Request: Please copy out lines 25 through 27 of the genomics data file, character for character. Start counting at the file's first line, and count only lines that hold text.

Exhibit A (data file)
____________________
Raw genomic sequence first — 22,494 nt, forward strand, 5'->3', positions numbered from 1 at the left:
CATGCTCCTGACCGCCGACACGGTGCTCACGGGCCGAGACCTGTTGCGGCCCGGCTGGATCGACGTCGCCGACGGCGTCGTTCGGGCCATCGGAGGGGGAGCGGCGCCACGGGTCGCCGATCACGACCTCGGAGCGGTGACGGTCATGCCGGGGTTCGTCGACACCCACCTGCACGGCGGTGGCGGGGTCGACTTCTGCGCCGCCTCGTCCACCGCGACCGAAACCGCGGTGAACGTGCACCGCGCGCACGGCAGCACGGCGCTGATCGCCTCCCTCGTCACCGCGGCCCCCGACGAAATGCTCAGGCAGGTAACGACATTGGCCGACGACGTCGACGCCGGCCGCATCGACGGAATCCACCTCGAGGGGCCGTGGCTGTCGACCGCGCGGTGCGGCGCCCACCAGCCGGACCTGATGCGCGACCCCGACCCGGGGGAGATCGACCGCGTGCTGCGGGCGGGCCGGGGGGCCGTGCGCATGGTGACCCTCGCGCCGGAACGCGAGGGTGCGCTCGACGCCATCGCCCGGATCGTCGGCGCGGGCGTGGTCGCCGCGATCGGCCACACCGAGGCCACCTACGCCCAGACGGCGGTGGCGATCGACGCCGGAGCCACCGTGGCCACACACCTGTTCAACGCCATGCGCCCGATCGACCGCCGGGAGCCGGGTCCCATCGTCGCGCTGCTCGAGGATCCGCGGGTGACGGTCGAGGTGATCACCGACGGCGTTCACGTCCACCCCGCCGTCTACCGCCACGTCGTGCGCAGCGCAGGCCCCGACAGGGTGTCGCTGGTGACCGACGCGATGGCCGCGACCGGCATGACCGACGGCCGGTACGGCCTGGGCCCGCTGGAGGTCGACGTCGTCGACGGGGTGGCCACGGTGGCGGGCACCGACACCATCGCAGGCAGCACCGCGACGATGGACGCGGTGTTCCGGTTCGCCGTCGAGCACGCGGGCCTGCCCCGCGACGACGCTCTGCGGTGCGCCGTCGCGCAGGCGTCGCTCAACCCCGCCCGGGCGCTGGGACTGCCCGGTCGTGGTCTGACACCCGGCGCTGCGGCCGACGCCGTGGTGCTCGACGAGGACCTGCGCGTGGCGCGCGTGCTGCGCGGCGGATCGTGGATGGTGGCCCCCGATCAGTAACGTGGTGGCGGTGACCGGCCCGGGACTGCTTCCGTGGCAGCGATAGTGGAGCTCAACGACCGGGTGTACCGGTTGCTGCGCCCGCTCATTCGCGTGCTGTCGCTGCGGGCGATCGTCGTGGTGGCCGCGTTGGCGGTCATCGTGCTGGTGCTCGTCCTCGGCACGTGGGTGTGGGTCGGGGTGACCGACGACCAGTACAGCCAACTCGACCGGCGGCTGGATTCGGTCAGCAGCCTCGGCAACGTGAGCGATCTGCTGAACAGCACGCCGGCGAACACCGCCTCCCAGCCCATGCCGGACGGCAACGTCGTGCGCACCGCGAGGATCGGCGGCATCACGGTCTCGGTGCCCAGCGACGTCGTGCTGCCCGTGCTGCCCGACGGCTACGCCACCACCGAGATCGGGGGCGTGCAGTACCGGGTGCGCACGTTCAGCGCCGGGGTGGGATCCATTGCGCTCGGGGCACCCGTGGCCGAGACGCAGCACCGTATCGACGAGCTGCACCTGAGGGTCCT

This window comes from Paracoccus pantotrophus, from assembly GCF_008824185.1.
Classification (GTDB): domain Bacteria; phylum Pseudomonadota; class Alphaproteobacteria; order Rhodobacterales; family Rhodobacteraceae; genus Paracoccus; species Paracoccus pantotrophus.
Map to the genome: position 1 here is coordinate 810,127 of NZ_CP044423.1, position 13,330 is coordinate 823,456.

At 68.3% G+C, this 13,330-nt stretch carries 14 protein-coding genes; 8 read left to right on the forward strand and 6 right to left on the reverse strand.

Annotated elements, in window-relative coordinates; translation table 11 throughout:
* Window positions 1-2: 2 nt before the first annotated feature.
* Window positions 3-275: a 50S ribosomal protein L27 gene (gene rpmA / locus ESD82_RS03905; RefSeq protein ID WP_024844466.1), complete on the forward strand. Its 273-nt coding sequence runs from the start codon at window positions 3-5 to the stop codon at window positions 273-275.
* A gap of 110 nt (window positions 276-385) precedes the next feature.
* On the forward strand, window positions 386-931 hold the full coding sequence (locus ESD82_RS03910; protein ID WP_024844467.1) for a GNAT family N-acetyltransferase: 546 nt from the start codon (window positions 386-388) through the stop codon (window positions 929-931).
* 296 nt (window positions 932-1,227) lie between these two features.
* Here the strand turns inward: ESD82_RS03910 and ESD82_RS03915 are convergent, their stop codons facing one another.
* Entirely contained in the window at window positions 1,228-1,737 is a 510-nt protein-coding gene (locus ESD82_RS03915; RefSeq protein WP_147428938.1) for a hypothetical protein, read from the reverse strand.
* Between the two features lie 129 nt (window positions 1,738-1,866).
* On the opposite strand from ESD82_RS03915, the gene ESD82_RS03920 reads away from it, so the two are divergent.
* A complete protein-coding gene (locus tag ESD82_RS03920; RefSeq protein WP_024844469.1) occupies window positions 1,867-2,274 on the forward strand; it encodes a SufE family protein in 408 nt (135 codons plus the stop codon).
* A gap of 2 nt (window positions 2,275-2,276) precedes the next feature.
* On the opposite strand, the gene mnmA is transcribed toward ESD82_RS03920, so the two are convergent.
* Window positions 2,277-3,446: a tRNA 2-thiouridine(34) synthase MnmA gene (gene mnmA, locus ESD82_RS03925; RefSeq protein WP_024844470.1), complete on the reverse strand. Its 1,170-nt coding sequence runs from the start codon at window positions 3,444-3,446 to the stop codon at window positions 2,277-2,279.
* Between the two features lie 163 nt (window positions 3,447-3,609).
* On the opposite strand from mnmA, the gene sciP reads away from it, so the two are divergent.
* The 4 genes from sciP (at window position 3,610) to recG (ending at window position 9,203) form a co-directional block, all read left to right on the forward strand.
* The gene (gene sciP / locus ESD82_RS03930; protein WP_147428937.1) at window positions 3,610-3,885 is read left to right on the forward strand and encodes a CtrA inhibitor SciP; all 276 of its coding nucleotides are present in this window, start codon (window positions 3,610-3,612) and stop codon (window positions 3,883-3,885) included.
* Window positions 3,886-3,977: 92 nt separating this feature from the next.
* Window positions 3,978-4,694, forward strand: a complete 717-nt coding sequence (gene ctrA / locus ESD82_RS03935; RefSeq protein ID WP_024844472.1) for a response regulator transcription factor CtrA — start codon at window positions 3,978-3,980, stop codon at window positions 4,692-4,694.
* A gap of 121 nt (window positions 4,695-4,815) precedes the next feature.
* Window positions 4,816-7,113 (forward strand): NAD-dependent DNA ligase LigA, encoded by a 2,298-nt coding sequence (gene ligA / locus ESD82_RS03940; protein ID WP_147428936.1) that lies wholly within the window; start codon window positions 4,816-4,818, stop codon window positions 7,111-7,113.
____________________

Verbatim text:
* Window positions 3,886-3,977: 92 nt separating this feature from the next.
* Window positions 3,978-4,694, forward strand: a complete 717-nt coding sequence (gene ctrA / locus ESD82_RS03935; RefSeq protein ID WP_024844472.1) for a response regulator transcription factor CtrA — start codon at window positions 3,978-3,980, stop codon at window positions 4,692-4,694.
* A gap of 121 nt (window positions 4,695-4,815) precedes the next feature.